Toward his food efforts, Dad bought a fishing boat on Lake Superior, and a hobby farm for growing acres of fresh vegetables and fruit trees. He stopped his car next to canning factory fields and ran us in to grab up armfuls of pea and bean vines filled with pods. He stopped food semi-truck drivers at the bar. Not Maine lobsters, but rock lobster tails ordered from South Africa. Not Gulf crab, but King Crab from Alaska. Not chicken, but duck and goose. Never carp or cod, but fresh Lake Superior Lake Trout and wild-caught salmon. He left behind guns and fishing poles.

“Your dad didn’t own much stuff,” my stepmother said after his death. “He spent his money on food.” Well, and drink too, we cannot forget that. Both killed him early.

All this of course affected me in ways that are not socially acceptable to discuss, really. Who wants to say they grew up dining on lobster tails and filet minon? Who should say that I had enough of steak at age eighteen never to want to eat it ever again? I sound ungrateful if I say I went from a childhood of rich food to preferring simple vegan food for many years, and an interest in world cuisines just to balance out what I grew up eating, when anyone might give their left arm to dine as I did as a child. Even as a nun I could not get away. Dad called me up.

“Go down to Reinhart’s Foods, there is a box for you,” Dad said.

The box contained more special order filet minons and lobster tails, and crab. None of the nuns knew how to cook these things, and they were so pleased and ignored my embarrassment. We were supposed to be poor and eat simply. Dad even sent a microwave to every convent house I lived in. I swallowed my embarrassment because I knew Dad thought I might starve as he had done. He did all that because of his Who-What-Where-Why, and who in their right minds wouldn’t want the best of the best?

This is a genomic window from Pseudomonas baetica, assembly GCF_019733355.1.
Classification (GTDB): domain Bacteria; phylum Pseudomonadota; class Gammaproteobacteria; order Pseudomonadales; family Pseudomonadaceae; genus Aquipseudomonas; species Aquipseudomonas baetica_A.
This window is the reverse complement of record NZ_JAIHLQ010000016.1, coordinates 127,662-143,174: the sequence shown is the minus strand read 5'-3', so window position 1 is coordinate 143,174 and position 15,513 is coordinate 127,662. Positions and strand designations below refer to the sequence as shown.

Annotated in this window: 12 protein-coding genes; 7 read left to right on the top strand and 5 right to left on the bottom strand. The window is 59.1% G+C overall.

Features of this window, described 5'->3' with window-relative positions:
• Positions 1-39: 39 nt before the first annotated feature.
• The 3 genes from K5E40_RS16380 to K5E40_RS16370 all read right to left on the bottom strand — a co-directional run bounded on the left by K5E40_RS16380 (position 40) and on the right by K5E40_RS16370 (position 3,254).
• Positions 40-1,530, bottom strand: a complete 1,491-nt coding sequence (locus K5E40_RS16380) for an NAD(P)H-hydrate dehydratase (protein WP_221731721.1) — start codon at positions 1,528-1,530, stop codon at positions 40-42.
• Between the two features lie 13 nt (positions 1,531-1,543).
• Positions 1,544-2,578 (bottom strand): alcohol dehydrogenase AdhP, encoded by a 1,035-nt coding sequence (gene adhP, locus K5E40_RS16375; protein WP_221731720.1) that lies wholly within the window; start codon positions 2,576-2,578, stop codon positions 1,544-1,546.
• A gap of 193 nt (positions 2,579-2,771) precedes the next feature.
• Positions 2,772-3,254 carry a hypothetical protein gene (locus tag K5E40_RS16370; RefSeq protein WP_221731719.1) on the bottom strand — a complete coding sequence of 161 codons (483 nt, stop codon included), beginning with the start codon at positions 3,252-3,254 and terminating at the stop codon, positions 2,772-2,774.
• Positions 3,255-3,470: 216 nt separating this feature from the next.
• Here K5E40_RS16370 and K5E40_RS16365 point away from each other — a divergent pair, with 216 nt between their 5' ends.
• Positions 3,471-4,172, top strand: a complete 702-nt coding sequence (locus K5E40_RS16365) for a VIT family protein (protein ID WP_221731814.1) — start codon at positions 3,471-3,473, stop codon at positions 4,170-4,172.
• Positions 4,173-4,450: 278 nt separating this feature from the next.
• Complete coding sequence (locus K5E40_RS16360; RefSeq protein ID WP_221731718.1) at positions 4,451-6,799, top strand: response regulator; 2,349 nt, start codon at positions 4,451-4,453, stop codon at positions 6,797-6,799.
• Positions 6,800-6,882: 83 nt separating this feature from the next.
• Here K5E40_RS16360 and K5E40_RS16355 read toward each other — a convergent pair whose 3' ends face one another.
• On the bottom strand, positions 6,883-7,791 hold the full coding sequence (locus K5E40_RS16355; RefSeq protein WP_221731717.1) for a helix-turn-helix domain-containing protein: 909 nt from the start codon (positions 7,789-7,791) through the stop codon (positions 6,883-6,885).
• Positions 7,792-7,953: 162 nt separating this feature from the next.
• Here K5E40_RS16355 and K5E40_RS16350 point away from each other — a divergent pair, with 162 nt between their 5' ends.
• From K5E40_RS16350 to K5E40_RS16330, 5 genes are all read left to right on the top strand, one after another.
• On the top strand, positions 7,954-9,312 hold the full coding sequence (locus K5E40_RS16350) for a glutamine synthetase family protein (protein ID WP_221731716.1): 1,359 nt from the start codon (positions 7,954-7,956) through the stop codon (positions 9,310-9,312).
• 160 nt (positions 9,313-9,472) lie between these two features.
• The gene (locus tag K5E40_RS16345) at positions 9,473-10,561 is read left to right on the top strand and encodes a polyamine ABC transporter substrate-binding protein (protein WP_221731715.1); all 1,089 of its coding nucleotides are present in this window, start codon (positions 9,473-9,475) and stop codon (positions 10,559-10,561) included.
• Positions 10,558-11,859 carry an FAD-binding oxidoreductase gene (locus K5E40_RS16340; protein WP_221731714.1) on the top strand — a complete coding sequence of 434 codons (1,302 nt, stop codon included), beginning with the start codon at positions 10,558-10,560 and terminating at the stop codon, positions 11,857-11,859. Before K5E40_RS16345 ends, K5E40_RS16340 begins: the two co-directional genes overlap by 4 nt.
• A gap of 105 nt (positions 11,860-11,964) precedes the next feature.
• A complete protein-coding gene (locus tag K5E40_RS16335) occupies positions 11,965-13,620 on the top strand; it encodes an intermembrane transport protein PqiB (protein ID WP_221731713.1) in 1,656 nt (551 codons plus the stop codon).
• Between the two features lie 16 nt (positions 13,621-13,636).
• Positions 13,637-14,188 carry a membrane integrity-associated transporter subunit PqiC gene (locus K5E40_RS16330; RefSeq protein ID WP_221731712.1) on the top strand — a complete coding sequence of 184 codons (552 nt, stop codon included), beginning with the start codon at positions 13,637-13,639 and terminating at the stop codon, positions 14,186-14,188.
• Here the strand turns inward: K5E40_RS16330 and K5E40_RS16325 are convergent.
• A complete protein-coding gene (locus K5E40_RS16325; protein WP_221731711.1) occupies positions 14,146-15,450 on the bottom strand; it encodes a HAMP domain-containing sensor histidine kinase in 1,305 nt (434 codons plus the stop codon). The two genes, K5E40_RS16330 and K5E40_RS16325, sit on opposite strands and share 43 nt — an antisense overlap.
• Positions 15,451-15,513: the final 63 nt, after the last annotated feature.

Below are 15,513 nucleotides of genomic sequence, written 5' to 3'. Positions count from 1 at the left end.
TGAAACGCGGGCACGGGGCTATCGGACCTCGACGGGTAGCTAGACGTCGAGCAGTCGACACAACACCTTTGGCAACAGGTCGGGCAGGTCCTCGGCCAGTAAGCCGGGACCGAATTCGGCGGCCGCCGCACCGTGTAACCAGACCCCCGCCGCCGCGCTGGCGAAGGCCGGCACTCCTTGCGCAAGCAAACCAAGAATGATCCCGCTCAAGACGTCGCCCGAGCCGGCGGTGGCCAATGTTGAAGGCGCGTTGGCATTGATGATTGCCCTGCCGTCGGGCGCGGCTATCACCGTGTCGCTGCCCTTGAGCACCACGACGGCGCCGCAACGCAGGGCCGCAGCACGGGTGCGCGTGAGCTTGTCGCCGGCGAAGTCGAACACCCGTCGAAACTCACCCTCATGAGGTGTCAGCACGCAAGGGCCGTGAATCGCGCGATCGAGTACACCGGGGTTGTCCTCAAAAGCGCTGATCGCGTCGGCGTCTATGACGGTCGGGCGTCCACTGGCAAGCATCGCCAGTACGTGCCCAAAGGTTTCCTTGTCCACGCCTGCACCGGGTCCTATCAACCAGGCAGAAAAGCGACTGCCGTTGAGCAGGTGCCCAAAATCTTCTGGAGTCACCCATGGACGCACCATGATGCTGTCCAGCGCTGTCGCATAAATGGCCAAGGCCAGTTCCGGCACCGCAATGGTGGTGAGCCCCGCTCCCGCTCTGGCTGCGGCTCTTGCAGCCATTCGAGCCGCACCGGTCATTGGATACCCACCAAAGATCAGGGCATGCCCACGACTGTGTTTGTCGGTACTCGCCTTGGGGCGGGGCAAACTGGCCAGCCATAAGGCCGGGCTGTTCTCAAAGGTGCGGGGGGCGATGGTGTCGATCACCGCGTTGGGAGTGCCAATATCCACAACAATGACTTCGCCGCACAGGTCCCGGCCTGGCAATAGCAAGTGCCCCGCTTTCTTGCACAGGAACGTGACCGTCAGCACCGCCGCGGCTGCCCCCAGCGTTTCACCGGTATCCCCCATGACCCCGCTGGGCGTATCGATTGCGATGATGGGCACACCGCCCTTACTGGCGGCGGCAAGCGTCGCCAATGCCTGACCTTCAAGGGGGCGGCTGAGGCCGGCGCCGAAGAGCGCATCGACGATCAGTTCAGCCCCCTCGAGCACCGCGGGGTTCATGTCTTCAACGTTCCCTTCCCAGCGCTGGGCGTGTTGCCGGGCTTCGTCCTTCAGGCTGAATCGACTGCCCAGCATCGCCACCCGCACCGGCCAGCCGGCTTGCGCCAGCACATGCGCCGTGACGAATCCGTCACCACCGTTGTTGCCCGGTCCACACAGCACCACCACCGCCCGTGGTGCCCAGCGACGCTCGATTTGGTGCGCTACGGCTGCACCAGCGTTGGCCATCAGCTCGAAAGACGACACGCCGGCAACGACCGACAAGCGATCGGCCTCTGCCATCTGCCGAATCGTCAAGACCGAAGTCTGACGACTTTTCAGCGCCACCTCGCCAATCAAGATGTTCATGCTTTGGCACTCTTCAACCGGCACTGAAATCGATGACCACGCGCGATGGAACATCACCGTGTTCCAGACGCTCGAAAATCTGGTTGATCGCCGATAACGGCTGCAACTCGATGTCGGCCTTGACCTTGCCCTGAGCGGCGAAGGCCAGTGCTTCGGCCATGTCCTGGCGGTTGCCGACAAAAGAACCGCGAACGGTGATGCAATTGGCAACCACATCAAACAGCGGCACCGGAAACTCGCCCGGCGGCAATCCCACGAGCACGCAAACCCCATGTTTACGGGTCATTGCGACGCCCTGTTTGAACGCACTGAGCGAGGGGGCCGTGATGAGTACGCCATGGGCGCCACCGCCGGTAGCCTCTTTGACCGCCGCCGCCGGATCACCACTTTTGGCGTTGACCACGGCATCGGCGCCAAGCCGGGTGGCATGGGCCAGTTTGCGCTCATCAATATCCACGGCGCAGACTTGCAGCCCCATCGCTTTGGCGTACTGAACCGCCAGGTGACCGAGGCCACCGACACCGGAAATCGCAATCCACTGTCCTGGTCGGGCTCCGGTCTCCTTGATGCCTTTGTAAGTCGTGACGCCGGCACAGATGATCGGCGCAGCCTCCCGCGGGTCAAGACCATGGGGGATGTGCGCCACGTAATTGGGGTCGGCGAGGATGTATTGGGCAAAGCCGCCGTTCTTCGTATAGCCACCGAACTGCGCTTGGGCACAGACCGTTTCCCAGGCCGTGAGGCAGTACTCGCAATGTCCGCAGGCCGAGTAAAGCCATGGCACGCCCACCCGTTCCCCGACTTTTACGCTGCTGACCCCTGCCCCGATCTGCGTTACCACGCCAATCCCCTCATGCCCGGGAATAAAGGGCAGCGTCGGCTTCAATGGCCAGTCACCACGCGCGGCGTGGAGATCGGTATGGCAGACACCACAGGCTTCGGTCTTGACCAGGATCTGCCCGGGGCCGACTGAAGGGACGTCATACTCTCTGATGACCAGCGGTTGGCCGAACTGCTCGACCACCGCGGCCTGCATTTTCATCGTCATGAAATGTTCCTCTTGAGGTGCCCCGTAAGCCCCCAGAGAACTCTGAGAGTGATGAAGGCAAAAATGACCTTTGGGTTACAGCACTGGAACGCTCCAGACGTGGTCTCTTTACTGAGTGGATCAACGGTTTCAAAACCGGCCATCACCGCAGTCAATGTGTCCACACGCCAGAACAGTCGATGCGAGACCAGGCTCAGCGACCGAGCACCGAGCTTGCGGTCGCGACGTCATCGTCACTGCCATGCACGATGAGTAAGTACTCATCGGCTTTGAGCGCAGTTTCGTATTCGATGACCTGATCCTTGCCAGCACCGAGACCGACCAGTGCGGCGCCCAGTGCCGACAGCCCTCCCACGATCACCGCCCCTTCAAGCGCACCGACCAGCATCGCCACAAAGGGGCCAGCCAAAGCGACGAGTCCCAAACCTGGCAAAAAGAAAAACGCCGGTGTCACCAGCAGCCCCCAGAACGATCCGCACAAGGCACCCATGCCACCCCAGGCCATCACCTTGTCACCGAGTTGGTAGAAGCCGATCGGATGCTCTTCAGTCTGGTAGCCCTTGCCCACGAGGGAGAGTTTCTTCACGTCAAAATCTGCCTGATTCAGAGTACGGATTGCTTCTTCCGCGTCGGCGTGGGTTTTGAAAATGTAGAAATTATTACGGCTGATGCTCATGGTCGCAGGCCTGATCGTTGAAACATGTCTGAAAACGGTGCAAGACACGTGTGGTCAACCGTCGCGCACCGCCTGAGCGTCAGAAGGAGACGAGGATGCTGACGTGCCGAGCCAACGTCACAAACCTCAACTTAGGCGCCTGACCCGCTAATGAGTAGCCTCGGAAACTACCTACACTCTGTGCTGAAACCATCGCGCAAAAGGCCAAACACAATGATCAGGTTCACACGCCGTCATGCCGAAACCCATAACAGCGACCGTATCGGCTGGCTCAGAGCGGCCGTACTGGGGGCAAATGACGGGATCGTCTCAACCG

So of course this carries over into my puerh collecting. I want to know what the best puerh tea leaf is. I will pay ridiculous sums for the best tea, and yet at the same time I appreciate a craft product, stemming back to the vegetable and canning days Dad put us through, just to make sure we had plenty of the fresh stuff. Dinner started out early with hors d’oeuvres of fresh caught same-day fish filets and fresh veggies, and then we ate a large meal at seven. I was pairing food and drinks and learned the beverage order before I learned algebra, and bought alcohol starting at age ten. What are kids for, after all? We always had guests too.

I approach puerh as a digestif, probably a substitute for the cognac and single malt after-dinner drink set. Green tea started out for me as a way to keep my kidneys running, but so very natural to migrate on to the single malts of puerh tea as a way to end a fine day, and the occasional bender over night, because what else did I see growing up? Drunk people on the rug, passed out from too much good food. A reader told me “you seem to have farm and city sophistication, but you really can’t have both.” That person didn’t know my dad, because he had both and I got both. He was a farm boy, after all.

I had an embarrassment of riches growing up, and so today I am embarrassed at the riches of my tea collection. I am definitely the after-dinner drinker like my father, and he passed on his aesthetic to me. In the next post, I will consider the What of my tea drinking, that is, what I prefer to drink. Perhaps you may wish to reflect along, and consider how you formed your own approach to drinking puerh tea.

Thursday, November 22, 2018

Notable Teas

As Black Friday approaches, I push myself to brew up a few teas I purchased this year, but didn't have time to write up before. Hopefully, a couple of quick jottings will suffice, for these teas are well worth the attention.

2017 Nannuo Mini-Mushrooms by Crimson Lotus Tea

I purchased these earlier in the year, probably 6-7 months ago and stored them in a vintage Ball jar. Every so often I gave them a sniff. They are four grams each, making a nice size for those tiny teapots everyone has. I started with a cold rinse and two quick boiling rinses.